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Does history prove Dallas should continue to load up their offense?

Photo by Andrew Dieb/Icon Sportswire

Does history prove Dallas should continue to load up their offense?

Could the Dallas Cowboys win a Super Bowl with their current pieces on defense? That’s it. That’s the tweet.

If you don’t think so then you may fall into the crowd who are a exhausted at the possibility of using another premium pick on the offensive side of the ball.

Six first-round talents between the offensive line, running back and wide receivers would seem like Dallas already has an abundance of riches on that side. Not to mention just inking their quarterback to a deal that’s made him the second-highest paid player in the NFL.

We know the overused phrase that “defense wins championships,” but is that truly the case? 20 of the top 25 highest-paid players are currently on the offensive side of the ball. So when rumors circulated that former Florida Tight End Kyle Pitts has become increasingly attractive to the Cowboys is it that far fetched to want to keep adding to a side of the ball that is heavily catered to in this modern era?

In fact, look at the past five Super Bowl matches.

Offense // Defense


  • Kansas City – 1st in yards…6th in scoring // 16th in yards allowed…11th in points allowed.
  • Tampa Bay – 7th in yards…3rd in scoring // 6th in yards allowed…8th in points allowed.


  • Kansas City – 6th in yards…5th in scoring // 17th in yards allowed…7th in points allowed.
  • San Francisco – 4th in yards…2nd in scoring // 2nd in yards allowed..8th in points allowed


  • New England – 5th in yards…4th in scoring // 21st in yards allowed…7th in points allowed
  • LA Rams – 2nd in yards…2nd in scoring // 19th in yards allowed…20th in points allowed


  • Eagles – 7th in yards…3rd in scoring // 4th in yards allowed…4th in points allowed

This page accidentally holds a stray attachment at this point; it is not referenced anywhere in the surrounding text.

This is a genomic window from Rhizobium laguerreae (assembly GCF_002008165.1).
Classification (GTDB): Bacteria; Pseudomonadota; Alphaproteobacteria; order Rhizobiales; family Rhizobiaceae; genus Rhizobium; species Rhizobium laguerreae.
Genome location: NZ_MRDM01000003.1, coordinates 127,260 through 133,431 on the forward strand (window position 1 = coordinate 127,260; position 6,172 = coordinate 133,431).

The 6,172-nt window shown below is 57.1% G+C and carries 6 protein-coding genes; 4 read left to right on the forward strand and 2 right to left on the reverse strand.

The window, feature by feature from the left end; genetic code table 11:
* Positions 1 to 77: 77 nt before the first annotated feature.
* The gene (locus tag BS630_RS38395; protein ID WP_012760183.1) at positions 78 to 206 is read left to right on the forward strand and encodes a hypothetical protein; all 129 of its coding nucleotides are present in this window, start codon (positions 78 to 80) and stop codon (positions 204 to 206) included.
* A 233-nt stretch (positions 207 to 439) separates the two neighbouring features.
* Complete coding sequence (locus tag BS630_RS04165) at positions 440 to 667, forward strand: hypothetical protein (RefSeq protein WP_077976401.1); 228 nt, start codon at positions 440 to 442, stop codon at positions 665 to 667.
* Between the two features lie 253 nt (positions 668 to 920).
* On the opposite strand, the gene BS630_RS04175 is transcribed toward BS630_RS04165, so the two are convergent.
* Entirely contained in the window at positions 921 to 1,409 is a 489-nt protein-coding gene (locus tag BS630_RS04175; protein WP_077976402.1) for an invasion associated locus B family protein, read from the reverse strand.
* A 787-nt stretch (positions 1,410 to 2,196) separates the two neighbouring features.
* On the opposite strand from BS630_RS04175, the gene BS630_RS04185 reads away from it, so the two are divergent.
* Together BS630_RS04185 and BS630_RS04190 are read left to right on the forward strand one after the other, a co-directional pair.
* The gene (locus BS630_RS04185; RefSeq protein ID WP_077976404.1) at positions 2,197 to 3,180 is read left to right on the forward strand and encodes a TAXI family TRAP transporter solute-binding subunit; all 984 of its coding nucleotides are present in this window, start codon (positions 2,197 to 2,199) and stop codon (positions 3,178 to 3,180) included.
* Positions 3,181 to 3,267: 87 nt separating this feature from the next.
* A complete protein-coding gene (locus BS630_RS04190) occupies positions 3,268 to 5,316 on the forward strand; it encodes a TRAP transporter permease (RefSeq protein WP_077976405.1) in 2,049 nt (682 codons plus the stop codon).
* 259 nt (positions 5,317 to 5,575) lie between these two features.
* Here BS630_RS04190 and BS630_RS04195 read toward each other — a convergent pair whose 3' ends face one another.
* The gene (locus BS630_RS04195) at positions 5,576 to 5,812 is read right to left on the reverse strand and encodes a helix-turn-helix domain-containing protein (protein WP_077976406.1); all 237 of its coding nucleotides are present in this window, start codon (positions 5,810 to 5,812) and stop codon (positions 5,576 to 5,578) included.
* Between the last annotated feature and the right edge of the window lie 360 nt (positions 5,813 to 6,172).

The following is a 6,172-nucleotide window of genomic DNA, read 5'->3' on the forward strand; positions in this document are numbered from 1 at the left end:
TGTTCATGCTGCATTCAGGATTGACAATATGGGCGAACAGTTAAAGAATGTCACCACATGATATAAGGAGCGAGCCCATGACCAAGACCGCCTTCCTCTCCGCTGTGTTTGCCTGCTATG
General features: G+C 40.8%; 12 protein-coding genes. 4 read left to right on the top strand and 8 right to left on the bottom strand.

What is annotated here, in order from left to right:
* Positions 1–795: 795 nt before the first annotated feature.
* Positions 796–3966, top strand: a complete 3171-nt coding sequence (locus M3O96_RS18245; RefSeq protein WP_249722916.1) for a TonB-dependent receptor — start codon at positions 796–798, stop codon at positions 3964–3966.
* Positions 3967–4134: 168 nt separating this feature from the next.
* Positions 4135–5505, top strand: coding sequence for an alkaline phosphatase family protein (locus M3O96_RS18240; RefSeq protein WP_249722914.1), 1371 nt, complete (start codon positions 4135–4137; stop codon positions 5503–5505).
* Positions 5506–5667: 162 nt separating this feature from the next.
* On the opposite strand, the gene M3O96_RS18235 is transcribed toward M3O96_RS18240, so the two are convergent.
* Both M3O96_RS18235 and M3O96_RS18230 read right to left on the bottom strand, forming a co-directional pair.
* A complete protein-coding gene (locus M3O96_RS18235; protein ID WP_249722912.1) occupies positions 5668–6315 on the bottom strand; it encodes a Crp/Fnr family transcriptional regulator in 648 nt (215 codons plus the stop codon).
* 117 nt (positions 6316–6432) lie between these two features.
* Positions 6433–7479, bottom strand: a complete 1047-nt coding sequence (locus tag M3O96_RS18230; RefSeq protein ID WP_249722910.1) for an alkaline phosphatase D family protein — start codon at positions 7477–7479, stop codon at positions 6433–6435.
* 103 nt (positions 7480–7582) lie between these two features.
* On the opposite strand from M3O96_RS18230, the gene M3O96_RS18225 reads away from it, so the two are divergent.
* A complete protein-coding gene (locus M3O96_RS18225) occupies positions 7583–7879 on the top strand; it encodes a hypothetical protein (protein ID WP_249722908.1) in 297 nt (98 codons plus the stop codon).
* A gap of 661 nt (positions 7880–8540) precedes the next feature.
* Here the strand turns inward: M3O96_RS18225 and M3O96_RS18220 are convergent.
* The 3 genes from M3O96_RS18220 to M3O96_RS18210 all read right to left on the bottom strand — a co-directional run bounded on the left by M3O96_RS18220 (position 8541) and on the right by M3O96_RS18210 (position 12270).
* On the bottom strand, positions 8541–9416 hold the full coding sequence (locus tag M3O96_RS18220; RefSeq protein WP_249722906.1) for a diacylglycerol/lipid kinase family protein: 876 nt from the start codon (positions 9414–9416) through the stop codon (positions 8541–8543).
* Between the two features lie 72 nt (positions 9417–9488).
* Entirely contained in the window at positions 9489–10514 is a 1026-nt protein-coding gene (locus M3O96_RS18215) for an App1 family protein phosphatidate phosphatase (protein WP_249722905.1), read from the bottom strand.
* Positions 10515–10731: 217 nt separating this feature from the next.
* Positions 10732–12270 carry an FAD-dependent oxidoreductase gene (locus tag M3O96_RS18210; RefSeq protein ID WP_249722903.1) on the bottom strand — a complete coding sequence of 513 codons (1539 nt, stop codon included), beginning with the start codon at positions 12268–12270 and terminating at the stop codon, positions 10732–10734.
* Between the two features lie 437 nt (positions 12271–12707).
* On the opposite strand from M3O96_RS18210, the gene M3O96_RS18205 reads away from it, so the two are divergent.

• Patriots – 1st in yards..2nd in scoring // 29th in yards allowed…5th in points allowed


  • Patriots – 4th in yards…3rd in scoring // 8th in yards allowed…1st in points allowed
  • Falcons – 2nd in yards…1st in scoring // 25th in yards allowed…27th in points allowed

Defensive team stats varies between the teams, but the one constant has been that team’s ability to move the ball and score.

Look at the two years in which many felt Dallas had realistic Super Bowl aspirations (2014,2016).

Offense // Defense

  • 2016 – 5th in yards…5th in scoring // 14th in yards allowed…5th in points allowed
  • 2014 – 7th in yards…4th in scoring // 19th in yards allowed…15th in points allowed

When Head Coach Mike McCarthy was hired before the start of the 2020 season one of the biggest selling points was his belief in analytics and statistics.

On the surface, using another high-value pick on an offensive player appears irresponsible. Especially if you were first-hand witness to this defensive unit last year.

However, keep in mind, Mike Nolan has been replaced by Dan Quinn – who famously coached the most dominant defense of the 2010s. Look at the draft capital spent on that unit:

  • DE, Michael Bennett – 7th round
  • DT, Tony McDaniel – Undrafted
  • DT, Brandon Mebane – 3rd Round
  • DE, Cliff Avril – 3rd Round
  • LB, Bruce Irvin – 1st Round
  • LB, Bobby Wagner – 2nd Round
  • LB, KJ Wright – 4th round
  • CB, Richard Sherman – 5th round
  • CB, Brandon Browner – Undrafted
  • CB, Byron Maxwell – 6th round
  • FS, Earl Thomas – 1st Round
  • SS, Kam Chancellor – 5th Round

Two first-round picks on a defense that should have back-to-back Super Bowl titles. If Dallas elects to use their first pick on offense, they still have nine remaining picks (three inside the top 100) to address the defense.

Staff Writer covering the Dallas Cowboys | Madden Legend | SFA Alum | Fascinated by Success

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